They can be extremely elegant worn over a simple tank or even with jeans, or as layering top for a celebratory event, once we can actually celebrate together again.
Just as with the ethnic-type blouses, there are a lot of embroidered shifts and caftans. The key is to avoid those that, as with the blouse tops, might be a little “busy.” An all-over embroidered garment is a real statement and work in a longer garment. But you never want a pattern, feature, or trim to upstage you.
Also, as with print patterns, smaller embroidered florals will work fine for someone who has a lot of the Youthful style archetype in their features: rounder cheeks, button nose, large, wider-set eyes. (Those are facial features that can carry off more playful elements regardless of age.)
But for the rest of us, smaller florals might look a little too, well, youthful. Geometric designs or fewer, larger florals strategically placed can be a sophisticated look for this type of dress.
Many of my readers have complained that a lot of tops – even in the winter – are sleeveless or short-sleeved. Neither of those is typically flattering to a lot of older women. One of the great advantages of these embroidered dresses and tops is that the sleeves are usually elbow length or three-quarter length, both of which are flattering to most women.
In those bygone days, we may have worn macramé or woven belts, slung low on our hips, over a pair of very low-rise jeans or a long, flowing skirt. But nevermore! I don’t know of a single woman over 60 who is interested in repeating that look.
Age and childbirth have pretty much eliminated the allure. Besides, a lot of us don’t really like to show a lot of skin, especially not around the tummy area.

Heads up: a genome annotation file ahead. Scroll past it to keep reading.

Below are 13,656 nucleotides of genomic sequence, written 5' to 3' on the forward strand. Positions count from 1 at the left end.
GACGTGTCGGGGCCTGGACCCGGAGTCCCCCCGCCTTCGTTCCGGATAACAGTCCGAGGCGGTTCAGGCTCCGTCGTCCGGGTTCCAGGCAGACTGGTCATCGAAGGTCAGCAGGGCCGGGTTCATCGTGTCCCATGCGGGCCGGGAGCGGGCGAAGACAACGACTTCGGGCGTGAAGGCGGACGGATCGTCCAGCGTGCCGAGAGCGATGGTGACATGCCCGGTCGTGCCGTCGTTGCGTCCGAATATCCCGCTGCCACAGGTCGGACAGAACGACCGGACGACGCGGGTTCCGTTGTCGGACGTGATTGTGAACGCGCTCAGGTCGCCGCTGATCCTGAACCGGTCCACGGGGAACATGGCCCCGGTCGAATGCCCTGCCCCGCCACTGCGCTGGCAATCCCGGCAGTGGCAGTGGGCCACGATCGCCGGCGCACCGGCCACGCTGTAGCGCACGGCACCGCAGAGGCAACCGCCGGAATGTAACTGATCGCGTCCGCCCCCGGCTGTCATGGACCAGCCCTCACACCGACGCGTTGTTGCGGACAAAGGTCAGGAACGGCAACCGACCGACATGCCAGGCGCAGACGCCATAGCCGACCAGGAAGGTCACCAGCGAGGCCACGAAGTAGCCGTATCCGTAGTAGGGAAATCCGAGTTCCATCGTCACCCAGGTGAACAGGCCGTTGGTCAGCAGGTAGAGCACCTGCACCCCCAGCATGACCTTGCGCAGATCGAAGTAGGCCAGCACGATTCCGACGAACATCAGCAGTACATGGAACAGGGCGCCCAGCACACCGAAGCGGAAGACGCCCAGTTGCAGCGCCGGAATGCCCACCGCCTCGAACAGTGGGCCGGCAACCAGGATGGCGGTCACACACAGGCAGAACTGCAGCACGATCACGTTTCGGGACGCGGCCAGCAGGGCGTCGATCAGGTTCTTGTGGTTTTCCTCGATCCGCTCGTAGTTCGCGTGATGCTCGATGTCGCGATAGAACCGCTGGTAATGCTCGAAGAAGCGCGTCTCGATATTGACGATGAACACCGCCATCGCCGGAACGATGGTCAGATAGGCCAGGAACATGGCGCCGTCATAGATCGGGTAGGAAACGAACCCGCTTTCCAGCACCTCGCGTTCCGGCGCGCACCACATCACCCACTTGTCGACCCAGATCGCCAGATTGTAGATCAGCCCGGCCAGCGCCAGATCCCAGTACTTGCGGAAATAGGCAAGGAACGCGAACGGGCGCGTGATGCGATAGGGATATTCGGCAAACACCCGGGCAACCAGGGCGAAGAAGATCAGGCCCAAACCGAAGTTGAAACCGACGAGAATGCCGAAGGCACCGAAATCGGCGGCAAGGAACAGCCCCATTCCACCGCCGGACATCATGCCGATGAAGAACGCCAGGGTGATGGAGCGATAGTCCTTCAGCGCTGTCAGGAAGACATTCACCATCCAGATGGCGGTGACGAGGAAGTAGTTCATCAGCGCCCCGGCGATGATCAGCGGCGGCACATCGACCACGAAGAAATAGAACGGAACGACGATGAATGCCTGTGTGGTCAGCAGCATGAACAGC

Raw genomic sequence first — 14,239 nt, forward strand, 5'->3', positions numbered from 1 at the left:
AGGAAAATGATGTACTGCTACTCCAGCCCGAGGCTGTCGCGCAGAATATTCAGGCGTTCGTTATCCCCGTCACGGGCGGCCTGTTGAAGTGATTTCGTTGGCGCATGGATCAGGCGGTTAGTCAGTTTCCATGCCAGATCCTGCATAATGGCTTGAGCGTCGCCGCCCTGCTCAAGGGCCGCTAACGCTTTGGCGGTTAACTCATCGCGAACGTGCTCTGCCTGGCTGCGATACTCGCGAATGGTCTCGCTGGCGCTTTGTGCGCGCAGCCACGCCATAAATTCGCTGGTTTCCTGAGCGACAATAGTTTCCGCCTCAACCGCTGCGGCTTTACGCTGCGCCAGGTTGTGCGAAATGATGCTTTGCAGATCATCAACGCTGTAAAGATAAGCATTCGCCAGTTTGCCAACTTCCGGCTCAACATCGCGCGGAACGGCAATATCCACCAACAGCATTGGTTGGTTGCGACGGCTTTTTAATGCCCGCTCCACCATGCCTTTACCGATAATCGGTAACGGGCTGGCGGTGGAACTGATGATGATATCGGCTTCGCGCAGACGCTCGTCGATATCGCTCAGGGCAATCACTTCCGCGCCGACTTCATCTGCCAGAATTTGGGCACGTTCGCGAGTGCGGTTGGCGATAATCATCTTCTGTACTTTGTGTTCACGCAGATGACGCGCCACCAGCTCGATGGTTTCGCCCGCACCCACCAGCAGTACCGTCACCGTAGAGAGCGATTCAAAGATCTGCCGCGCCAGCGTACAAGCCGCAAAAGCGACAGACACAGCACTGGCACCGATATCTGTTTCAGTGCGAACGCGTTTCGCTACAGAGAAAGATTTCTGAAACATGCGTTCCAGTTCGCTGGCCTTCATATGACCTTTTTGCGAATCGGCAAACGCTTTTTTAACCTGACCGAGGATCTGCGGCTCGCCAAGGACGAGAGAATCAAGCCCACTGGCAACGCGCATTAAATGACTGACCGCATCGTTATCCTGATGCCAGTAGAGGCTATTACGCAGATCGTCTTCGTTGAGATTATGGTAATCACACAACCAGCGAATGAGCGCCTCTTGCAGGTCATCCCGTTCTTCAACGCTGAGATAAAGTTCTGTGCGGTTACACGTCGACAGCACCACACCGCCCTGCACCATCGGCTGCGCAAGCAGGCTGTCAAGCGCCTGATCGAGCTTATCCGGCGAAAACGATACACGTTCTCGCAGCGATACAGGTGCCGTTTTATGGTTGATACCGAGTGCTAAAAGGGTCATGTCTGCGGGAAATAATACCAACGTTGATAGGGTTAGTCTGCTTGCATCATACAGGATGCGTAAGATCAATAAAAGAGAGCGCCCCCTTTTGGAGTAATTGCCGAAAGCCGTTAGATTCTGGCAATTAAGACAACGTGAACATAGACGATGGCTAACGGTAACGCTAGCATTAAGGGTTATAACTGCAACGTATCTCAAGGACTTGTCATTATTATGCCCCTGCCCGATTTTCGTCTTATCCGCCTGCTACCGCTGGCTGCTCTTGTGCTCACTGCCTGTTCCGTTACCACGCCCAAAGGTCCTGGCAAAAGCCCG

So, to bring this concept more fashion forward, instead of wearing a leather belt with your mid or higher rise jeans, pair them with one of the lovely new woven or macramé belts, letting the ends fall loose. They will bring an element of softness and femininity to a jean outfit.
If you want to create a waistline, or don’t mind emphasizing your waist, another way to play with these woven belts is to wear them with a neutral toned un-patterned garment, such as a long sheath, a mono-color skirt and top combination, or a button-down long topper-style coat.
They can be real statements in their own right, or an embellishment that will make that simple outfit or a pair of jeans more current. And if you are clever with craft-type things, they are fairly easy to make.
As I always remind my clients, whenever you see a repeat of something from decades past there will usually be a slight change, something that brings it a bit more fashion forward.
So, keep in mind these questions: where are you going and what do you want to convey, how do you want to be perceived? If revisiting this hippie trend makes you feel visible and empowered, go for it!
Would you wear embroidered blouses or dresses? Would you swap out your leather belt for a woven one instead? Do you already? Do you still own anything vintage in this style? Please share with our sisters!